by Pravin Paratey

Summarisation Demo

↑ Genghis Khan ↑ Platypus ↑ United Kingdom ↑ Albert Einstein ↑ Vincent Van Gogh ↑ The Gray Wolf ↑ Doctor Who

Result

How it works

Let me illustrate the summarisation process for the paragraph,

The IPhone is a smartphone developed by Apple Inc. An iPhone can function as a video camera, a camera phone, a portable media player, and an Internet client with email and web browsing capabilities, can send texts and receive visual voicemail, and has both Wi-Fi and 3G connectivity. The user interface is built around the device’s multi-touch screen, including a virtual keyboard rather than a physical one.

1. Understanding the sentence

Disambiguation

In the first stage, the input text is pre-processed to assign a meaning to each word. Words with multiple meanings - like the word “Apple” - which could stand for Apple, the fruit or Apple Inc., the company are disambiguated depending on the context of the sentence it appears in and the context of the input text.

In the adjacent figure, the word IPhone has been used to disambiguate the Apple.

2. Identify the important concepts

Once words have been assigned a meaning, important concepts are identified. A concept is a collection of words which define an idea. For example, the concept IPhone will contain words like (iPhone, Jobs, mobile, communication, A4, cell, 3G, …)

The IPhone is a smartphone developed by Apple Inc.

3. Find the sentences with the maximum coverage and minimum overlap

S1 S2 S3 S4 S5

Next, the sentences are by concept coverage. Then sets are formed such that the members of the set fully cover the set of concepts extracted in step 2. For the example in the adjoining figure, the sets {(S3, a)}, {(S5, b), (S1, c)}, {(S1, c), (S4, d), (S2, e)} will be created. The letters [a, e] denote a confidence factor which is used to determine which set to output.

by Pravin Paratey

Going Text-mode

For many years now, I have been using the console to do most of my tasks. In this post, I will enumerate all the tools and applications I use to make my life easier on the terminal.

Terminal Emulator

The most important application, when going text-mode is the terminal emulator. This is where I spend most of my time and choosing the right one makes the experience so much smoother.

On any platform, I look for

  1. Split Windows - This is massively important to me as I work on multiple remote servers and I need to see activity on all of them simultaneously. Using keyboard shortcuts lets me navigate to the pane I am interested in, maximise it, work and then restore it back to its original size.
  2. Keyboard shortcuts - Without keyboard shortcuts to navigate between panes and maximise them, any terminal emulator is, quite frankly, useless.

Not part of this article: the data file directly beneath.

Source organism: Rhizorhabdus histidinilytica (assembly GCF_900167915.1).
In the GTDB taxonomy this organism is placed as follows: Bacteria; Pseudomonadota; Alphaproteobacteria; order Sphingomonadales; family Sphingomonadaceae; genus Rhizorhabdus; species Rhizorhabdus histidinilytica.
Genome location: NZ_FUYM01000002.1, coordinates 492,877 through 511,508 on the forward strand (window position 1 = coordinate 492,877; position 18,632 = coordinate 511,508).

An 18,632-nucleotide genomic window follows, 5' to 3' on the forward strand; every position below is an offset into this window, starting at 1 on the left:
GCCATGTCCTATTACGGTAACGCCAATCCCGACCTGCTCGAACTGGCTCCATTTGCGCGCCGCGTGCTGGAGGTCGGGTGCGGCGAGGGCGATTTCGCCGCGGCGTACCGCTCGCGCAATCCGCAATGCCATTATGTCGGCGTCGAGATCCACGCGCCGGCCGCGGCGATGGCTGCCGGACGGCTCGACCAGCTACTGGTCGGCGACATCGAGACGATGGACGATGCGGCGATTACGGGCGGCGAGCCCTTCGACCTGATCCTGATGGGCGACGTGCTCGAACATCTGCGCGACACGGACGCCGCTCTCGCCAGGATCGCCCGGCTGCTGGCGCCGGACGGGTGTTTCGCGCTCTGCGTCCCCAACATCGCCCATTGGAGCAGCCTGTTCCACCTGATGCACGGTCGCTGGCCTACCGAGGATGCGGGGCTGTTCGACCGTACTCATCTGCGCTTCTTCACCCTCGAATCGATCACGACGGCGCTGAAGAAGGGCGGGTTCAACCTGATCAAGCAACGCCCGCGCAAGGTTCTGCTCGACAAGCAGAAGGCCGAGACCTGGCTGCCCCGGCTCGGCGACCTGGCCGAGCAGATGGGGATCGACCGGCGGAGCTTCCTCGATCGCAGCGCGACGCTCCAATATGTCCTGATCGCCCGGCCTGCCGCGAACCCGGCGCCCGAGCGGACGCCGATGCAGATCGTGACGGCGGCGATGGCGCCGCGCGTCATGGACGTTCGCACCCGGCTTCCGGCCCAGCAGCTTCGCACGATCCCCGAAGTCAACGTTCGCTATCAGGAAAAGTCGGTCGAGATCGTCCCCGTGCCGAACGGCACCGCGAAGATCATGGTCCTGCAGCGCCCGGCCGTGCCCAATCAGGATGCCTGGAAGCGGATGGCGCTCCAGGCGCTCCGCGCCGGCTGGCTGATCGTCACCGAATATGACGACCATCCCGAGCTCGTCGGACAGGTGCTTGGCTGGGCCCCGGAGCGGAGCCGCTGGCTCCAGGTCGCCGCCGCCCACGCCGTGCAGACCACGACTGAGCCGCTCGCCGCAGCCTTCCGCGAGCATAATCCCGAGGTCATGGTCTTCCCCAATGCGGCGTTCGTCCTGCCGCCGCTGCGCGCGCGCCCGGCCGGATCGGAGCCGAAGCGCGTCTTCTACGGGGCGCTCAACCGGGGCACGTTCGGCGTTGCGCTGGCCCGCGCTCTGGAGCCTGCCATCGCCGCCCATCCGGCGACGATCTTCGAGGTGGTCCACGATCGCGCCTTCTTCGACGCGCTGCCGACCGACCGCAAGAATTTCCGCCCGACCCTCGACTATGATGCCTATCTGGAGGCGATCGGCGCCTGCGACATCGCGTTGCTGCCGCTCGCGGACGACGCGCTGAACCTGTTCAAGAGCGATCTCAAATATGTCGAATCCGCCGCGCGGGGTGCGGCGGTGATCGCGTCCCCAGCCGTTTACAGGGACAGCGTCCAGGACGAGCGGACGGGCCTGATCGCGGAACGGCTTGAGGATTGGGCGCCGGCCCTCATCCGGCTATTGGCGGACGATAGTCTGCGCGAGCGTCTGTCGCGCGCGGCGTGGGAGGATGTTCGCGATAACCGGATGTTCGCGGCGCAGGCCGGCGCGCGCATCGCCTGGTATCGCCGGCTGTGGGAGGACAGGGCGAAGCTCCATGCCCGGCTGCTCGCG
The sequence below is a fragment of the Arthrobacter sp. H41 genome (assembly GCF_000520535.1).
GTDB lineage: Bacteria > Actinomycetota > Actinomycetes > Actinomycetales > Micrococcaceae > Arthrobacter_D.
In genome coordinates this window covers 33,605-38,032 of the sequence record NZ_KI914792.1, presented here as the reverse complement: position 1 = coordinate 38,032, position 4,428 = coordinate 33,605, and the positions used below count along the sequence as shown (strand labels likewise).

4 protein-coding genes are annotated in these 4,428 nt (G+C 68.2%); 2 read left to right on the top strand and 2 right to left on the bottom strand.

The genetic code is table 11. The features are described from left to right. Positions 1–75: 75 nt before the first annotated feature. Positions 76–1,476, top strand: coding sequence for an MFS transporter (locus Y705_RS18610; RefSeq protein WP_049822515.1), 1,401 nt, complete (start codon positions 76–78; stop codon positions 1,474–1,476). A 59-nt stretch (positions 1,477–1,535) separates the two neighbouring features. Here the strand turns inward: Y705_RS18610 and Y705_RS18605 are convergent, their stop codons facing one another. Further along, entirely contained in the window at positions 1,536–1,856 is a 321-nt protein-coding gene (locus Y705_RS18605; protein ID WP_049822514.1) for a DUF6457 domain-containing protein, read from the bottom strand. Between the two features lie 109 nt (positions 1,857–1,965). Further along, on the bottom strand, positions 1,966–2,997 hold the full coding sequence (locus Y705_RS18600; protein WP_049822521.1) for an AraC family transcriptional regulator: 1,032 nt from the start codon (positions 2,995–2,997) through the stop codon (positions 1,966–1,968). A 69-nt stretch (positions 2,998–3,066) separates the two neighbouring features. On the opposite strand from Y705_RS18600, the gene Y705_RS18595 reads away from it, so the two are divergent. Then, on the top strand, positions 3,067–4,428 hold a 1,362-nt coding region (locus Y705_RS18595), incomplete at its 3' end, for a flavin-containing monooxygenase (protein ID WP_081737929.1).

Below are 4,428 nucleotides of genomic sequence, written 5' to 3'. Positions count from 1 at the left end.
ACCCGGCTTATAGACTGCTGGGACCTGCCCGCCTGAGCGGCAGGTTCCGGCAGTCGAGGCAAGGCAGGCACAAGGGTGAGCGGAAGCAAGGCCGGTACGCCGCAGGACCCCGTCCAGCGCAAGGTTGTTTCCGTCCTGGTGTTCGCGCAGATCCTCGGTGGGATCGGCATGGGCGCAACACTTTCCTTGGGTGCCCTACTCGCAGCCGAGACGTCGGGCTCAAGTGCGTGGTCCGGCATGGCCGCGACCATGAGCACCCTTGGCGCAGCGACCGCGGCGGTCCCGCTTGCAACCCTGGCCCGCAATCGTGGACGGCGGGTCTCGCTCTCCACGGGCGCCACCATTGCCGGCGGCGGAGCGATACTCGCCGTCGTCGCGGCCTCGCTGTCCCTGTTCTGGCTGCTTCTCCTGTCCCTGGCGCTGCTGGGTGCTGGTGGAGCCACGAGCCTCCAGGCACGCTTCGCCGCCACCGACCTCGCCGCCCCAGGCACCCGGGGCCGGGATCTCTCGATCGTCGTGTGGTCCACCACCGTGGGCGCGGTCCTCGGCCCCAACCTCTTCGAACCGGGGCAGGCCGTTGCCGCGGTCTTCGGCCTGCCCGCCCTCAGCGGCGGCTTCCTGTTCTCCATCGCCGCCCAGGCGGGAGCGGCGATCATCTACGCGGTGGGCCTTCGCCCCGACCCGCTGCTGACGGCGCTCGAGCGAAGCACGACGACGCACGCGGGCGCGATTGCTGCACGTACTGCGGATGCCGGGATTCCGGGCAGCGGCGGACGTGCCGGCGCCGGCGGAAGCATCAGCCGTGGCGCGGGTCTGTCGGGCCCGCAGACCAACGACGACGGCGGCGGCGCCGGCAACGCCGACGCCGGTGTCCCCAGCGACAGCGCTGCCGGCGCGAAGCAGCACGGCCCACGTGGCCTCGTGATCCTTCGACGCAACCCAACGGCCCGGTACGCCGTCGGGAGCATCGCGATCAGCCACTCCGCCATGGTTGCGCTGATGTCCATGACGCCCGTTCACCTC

3. Transparency support - Another important factor. Most people don’t realise that setting the transparency to something between 80-90% means not only can you work comfortably in the current window, but you can see what’s happening under it as well! I usually have 2 iTerms/Terminators on top of each other. The one in the background has its panes constantly spewing out status updates, while the one on top is where I code.
  4. 256 colours - Mesa like pretty colours. You can enable 256 colour support in vim by adding set t_Co=256 to your .vimrc.

On a Mac

When I am on a Mac, nothing quite beats iTerm. Although the terminal application in Mac OS Lion has improved a lot since Snow Leopard, it’s still nowhere close to iTerm.

iTerm

On Linux

I use Terminator which can be installed by issuing a sudo apt-get install terminator on Debian-derived systems. It has most of the features of iTerm, including tabbed and split-screen windows and customizable keyboard shortcuts.

On Windows

When I am on Windows, I use a combination of Cygwin and Putty (with Paegent). The thing I miss the most is the ability to split terminals like iTerm or Terminator. I get around it by tiling windows but it’s still not the same thing.

Editor

Vim wins :-).

iTerm

Web Browser

I use either w3m or lynx although I am a little partial to the latter as I started using it in 1997.

w3m Web browser

Email client

While mutt is more powerful, the simplicity of alpine and the fact that it is easy to set up multiple Gmail accounts without jumping though the hoops of fetchmail and sendmail means I use alpine more often. I do miss mutt though and sometimes sneak in some time with it.

iTerm

Notes

Use ssh-agent to save your private keys

ssh-agent lets you save your password once per session. This is really handy if you have to constantly ssh into multiple servers or pull/push git/hg repositories. To use it, first run

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pravin@pravin-pc:~$ ssh-agent